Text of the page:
• Writing everything down in an agenda is the first step.
• Choose the hardest, or most distasteful thing to do first.
Like many writers I vow to get 500 words written in a day. This does not always happen but I’m working hard at making it an everyday occurrence. It is now in first position on my agenda. Keeping in mind that starting off the creative writing process is like trying to clear an 8 foot jump first thing in the morning before you’ve had any coffee or warm-up. The good news is once you’ve pole vaulted that, the rest of the jumps are only 2 foot tall and then it’s clear sailing and you can write non-stop for hours. It’s the getting started that is the hardest.
• After that come other big tasks.
Being a writer, these days, you must allow time for daily/weekly promotional work as well, like blog writing. It is sometimes a challenge to find ‘useful’ material to blog about, therefore blog research has also got to go into the agenda under promotional activities. And yes, this whole business IS a full time job.
• Then the other little time-wasting, grocery getting, errand running tasks round out the day.
When I finish each task completely, I cross it off and move on to the next thing. Saying ‘finished’ also takes some discipline.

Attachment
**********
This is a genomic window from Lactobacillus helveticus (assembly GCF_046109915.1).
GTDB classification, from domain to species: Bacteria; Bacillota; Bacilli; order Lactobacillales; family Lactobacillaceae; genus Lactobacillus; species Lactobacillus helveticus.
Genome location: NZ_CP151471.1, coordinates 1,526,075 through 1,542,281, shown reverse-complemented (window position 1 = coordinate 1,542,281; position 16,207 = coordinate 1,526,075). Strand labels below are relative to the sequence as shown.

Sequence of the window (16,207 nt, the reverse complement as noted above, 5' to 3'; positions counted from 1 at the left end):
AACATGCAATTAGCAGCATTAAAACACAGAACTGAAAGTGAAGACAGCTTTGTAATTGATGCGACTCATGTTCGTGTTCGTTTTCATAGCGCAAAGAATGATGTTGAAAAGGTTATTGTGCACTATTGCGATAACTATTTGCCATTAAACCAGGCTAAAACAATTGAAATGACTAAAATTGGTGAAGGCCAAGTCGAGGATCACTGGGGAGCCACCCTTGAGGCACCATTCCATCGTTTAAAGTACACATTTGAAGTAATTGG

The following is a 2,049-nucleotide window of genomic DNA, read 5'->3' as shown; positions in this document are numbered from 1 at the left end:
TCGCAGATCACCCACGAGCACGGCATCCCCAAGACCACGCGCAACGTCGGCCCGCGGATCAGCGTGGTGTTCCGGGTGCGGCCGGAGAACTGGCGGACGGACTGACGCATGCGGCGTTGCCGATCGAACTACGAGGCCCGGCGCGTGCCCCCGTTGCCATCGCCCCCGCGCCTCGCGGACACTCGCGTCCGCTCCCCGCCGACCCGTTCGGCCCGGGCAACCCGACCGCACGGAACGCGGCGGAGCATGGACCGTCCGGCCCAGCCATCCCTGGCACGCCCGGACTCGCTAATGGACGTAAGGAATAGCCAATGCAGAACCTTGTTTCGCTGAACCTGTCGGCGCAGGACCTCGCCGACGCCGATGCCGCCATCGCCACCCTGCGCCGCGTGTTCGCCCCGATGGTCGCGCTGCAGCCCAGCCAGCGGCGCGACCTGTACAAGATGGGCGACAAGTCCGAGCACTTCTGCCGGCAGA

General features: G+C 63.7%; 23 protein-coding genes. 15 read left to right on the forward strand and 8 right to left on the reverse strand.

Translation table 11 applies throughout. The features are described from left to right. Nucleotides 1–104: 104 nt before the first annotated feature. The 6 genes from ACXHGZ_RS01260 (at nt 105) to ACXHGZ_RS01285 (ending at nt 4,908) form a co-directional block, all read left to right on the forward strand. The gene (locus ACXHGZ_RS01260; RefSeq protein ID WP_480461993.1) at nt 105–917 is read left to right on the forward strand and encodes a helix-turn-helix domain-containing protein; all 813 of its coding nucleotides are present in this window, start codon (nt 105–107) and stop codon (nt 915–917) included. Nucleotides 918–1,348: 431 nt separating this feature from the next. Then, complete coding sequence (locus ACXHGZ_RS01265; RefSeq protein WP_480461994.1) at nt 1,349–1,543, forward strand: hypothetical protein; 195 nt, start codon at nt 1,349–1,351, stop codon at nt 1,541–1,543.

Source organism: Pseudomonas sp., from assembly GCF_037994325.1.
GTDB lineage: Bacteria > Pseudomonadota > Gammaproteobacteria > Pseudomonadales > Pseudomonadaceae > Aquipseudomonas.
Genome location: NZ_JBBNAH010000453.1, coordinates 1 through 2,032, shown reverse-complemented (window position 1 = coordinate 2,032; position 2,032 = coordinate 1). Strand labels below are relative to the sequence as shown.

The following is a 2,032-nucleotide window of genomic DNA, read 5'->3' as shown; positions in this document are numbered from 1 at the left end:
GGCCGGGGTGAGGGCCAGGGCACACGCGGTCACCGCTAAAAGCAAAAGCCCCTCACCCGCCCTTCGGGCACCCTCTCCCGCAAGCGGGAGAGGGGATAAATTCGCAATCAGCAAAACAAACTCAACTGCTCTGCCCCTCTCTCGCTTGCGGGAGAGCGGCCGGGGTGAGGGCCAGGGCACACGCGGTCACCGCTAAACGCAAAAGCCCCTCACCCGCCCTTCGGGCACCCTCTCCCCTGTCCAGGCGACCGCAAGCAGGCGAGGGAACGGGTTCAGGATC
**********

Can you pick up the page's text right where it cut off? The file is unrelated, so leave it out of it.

If I have a day when I get stuck, I force my self to write anything about the subject I am writing. Even if it is “I am trying to write a character, female who lived in world war II. Where did she work? What did she do? Where did she live, and I would then answer those questions haphazardly, knowing it might all be garbage and thowoutable stuff. But quite often something clicks and I am off to the races on one of the questions or comments. Before I know it I have written my 500 words. What I’ve written may not all be usable. There may only be one or two good sentences there, but what I did write might spark another idea. I then have to file this somewhere on my computer.
Now that we are all on computers our propensity to collect junk and store it is so much greater. Keeping your computer’s contents organized can by tricky, especially if you are not a particularly well-organized person. Here’s my system:
I using a single file called ‘Writing’ in which I have numerous sub-files with the names of books/general writings/ideas. Under books I then sub-file for each like this:
• ‘garbage to keep’ (just in case)
• ‘recyclables’ (might be usable in another story/book.)
• ‘almost there’
• ‘finals’ (in the process of being edited)
• ‘submitted versions’.
The many versions I save of things can get confusing, so each must have a date as well. So for example for my children’s book series I will have a big folder with the name of the book. It may not be the final name but that can be changed later. Within the folder I will have various versions and perhaps a file for illustration ideas, a file for necessary research and a file for good ideas.
This way, at least I can find things fairly easily (just ask Cortana) and being organized on my computer frees up more time to get over that initial 6 ft. jump.